Segovia believes that her experience as a resident assistant and former special adviser to Bandoh has given her the experience to deal with everyday student challenges. She hopes to push for campus safety, student involvement and academic success.

“I understand what the little people need to improve and be a part of this Tier One community, to have all of our University be Tier One,” Segovia said. “We want the students to be so connected to this campus that when they graduate, they come back and are proud alumni. This isn’t a pit stop along the journey to where we go; this is the monumental time, and should you have a place in your heart, this University should become your home.”

Naeem Abdullah – The “We” Party

Naeem Abdullah has worked with organizations on campus, including serving as a student leader in the Urban Experience Program and as a College of Technology senator in the 48th SGA administration.

Abdullah hopes to take a firm stance when collaborating with administrators in pushing his platform.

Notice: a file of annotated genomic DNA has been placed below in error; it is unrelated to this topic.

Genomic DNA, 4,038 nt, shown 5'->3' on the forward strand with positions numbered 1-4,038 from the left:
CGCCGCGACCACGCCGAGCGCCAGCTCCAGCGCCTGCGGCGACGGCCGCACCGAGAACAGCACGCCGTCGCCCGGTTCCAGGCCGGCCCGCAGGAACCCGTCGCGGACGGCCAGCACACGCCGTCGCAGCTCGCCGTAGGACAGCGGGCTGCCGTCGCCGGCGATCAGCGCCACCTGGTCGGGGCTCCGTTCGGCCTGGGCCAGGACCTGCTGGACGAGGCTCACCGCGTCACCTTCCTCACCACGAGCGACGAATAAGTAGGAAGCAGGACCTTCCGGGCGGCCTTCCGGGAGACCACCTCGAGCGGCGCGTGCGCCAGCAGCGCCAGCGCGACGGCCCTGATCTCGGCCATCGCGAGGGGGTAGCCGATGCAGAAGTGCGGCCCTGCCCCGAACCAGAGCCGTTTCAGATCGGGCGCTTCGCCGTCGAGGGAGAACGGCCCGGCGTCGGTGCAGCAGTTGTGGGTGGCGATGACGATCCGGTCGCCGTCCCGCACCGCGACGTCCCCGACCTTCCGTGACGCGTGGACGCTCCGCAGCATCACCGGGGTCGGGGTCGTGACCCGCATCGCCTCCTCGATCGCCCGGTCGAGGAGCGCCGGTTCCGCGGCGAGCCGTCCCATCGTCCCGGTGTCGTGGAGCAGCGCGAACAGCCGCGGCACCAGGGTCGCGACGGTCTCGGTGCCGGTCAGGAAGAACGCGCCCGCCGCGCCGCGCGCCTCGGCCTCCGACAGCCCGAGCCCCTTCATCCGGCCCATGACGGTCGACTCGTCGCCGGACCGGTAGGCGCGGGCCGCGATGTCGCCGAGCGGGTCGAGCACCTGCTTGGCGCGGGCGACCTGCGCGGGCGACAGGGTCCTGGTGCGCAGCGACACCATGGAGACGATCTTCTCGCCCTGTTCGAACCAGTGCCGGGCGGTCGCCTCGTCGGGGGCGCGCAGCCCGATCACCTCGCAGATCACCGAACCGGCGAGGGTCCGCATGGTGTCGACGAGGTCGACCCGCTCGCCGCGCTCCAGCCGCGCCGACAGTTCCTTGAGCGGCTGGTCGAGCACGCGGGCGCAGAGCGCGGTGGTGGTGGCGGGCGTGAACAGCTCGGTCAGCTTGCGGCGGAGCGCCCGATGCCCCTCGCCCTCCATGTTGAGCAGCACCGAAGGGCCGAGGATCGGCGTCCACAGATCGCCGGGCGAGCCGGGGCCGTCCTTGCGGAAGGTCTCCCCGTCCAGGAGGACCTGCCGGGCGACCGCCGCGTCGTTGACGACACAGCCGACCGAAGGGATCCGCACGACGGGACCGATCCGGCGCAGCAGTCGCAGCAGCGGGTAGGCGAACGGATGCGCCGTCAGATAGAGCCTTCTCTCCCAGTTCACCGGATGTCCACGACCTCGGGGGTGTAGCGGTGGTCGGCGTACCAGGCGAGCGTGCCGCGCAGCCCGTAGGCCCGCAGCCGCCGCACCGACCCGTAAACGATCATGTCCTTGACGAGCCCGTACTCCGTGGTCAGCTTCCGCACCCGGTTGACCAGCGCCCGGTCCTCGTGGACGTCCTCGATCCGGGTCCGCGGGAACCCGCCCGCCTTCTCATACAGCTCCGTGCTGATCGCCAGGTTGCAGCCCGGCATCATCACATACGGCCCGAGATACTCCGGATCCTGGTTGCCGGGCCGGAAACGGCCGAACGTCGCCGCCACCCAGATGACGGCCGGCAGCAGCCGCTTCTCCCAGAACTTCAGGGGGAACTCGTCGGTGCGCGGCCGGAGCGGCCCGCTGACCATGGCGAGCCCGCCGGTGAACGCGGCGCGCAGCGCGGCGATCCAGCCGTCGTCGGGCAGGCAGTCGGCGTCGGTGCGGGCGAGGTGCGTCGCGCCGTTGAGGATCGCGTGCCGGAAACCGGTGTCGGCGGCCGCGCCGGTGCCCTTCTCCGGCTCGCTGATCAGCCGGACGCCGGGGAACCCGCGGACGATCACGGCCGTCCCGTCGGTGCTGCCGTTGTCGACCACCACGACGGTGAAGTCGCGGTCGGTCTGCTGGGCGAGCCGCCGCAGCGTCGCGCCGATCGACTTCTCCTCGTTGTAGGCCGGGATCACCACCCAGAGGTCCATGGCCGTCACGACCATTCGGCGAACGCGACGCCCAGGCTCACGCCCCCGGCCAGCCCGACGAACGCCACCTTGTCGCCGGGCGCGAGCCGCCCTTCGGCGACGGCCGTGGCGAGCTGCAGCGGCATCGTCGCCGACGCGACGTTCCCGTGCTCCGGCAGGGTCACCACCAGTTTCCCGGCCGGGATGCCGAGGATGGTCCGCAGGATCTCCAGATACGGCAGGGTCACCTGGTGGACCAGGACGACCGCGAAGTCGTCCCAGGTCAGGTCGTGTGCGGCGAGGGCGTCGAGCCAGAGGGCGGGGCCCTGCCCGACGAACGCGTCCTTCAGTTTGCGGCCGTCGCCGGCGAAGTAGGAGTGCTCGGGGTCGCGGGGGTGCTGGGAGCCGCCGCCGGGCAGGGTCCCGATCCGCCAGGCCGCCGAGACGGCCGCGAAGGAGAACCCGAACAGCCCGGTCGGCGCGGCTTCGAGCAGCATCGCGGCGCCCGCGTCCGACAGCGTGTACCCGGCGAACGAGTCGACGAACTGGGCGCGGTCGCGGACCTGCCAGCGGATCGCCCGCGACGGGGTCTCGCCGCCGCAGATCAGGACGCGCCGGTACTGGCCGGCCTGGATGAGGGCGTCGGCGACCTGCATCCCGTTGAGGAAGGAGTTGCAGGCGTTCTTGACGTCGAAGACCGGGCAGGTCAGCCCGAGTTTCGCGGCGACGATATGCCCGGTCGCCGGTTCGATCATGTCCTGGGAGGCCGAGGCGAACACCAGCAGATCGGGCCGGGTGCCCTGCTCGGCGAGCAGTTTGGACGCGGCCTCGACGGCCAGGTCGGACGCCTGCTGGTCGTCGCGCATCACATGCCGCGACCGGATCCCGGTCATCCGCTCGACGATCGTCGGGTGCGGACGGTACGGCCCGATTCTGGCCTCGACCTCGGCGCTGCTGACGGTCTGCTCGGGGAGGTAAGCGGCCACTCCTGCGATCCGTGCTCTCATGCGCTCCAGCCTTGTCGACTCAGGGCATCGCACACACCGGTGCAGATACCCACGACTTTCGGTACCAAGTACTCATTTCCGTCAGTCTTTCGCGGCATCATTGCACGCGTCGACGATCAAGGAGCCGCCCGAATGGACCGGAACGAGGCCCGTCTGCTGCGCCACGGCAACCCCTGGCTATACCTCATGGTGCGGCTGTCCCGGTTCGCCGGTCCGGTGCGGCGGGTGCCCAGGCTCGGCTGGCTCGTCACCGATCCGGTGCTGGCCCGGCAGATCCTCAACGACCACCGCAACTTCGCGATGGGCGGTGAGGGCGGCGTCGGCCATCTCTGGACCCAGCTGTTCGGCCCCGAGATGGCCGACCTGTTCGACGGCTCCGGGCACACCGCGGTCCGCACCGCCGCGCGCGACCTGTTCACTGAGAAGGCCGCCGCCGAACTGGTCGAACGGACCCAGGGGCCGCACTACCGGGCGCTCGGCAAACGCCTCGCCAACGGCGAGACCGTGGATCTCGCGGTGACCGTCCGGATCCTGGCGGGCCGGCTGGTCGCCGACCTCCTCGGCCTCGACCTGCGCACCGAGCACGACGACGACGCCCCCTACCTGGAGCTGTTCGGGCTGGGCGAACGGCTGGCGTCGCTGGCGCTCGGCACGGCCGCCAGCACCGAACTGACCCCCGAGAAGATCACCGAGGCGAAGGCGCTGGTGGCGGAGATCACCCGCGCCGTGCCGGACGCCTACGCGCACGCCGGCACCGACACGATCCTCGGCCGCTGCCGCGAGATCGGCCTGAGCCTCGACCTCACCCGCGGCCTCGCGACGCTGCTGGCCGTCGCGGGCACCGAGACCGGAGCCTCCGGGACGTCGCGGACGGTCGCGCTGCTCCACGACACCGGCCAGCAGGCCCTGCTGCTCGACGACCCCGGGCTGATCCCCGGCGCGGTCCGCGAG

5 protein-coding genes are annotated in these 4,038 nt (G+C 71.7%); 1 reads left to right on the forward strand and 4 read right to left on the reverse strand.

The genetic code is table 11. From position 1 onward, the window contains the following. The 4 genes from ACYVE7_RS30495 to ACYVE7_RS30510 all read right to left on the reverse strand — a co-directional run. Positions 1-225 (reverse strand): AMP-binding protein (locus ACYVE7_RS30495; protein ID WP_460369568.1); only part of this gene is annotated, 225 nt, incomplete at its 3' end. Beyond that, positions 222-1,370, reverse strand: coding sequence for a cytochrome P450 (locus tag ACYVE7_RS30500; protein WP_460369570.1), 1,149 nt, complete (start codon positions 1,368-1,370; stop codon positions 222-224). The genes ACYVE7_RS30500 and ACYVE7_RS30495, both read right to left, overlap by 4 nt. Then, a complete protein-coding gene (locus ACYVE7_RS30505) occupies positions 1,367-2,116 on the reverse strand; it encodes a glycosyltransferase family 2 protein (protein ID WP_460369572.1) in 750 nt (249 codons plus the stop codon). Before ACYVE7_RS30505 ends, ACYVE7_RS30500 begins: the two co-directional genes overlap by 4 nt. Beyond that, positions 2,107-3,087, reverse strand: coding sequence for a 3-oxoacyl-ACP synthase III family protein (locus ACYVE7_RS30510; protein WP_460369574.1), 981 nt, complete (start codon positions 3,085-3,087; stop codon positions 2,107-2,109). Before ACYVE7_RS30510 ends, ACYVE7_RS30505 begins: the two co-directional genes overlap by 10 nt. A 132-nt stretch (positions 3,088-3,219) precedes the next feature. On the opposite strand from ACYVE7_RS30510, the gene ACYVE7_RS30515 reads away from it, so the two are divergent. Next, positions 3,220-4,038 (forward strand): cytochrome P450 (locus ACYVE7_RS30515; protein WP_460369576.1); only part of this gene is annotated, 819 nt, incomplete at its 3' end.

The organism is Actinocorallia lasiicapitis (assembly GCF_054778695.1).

“Any obstacle is the fact that the administration has a hand on everything that we do. We are no longer students anymore. They tell you what to do, and then we do it. And that’s how they operate; they have an elitist-type attitude,” Abdullah said. “We will not bow down to the administration, but we will walk cohesively with them.”

Abdullah said that the current SGA administration has been ineffective and that he will push for more job opportunities for students and increased campus security. He also hopes to work on cultivating stronger ties to the surrounding community that the University is situated in, namely the Third Ward.

“At the end of the day, change is coming, and change is here. And we need to get a better administration in that’s actually going to do something for the University.”